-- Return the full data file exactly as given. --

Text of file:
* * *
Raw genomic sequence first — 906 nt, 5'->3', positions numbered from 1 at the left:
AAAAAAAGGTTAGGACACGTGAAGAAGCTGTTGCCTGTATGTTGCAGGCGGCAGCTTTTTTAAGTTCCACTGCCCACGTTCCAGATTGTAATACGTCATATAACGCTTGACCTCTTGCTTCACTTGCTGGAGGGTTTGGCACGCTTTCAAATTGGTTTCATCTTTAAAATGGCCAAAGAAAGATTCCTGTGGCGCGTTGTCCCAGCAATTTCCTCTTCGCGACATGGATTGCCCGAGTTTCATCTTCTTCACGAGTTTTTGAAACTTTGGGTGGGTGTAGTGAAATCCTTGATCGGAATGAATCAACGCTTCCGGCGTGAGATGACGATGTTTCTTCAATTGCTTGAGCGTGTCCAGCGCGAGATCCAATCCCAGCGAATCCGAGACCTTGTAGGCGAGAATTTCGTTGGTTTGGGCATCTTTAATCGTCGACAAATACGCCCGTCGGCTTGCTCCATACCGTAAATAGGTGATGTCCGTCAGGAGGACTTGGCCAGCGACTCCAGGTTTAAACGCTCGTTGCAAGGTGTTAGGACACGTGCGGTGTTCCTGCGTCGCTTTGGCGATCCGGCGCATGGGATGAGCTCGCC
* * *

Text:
Raw genomic sequence first — 906 nt, 5'->3', positions numbered from 1 at the left:
AAAAAAAGGTTAGGACACGTGAAGAAGCTGTTGCCTGTATGTTGCAGGCGGCAGCTTTTTTAAGTTCCACTGCCCACGTTCCAGATTGTAATACGTCATATAACGCTTGACCTCTTGCTTCACTTGCTGGAGGGTTTGGCACGCTTTCAAATTGGTTTCATCTTTAAAATGGCCAAAGAAAGATTCCTGTGGCGCGTTGTCCCAGCAATTTCCTCTTCGCGACATGGATTGCCCGAGTTTCATCTTCTTCACGAGTTTTTGAAACTTTGGGTGGGTGTAGTGAAATCCTTGATCGGAATGAATCAACGCTTCCGGCGTGAGATGACGATGTTTCTTCAATTGCTTGAGCGTGTCCAGCGCGAGATCCAATCCCAGCGAATCCGAGACCTTGTAGGCGAGAATTTCGTTGGTTTGGGCATCTTTAATCGTCGACAAATACGCCCGTCGGCTTGCTCCATACCGTAAATAGGTGATGTCCGTCAGGAGGACTTGGCCAGCGACTCCAGGTTTAAACGCTCGTTGCAAGGTGTTAGGACACGTGCGGTGTTCCTGCGTCGCTTTGGCGATCCGGCGCATGGGATGAGCTCGCC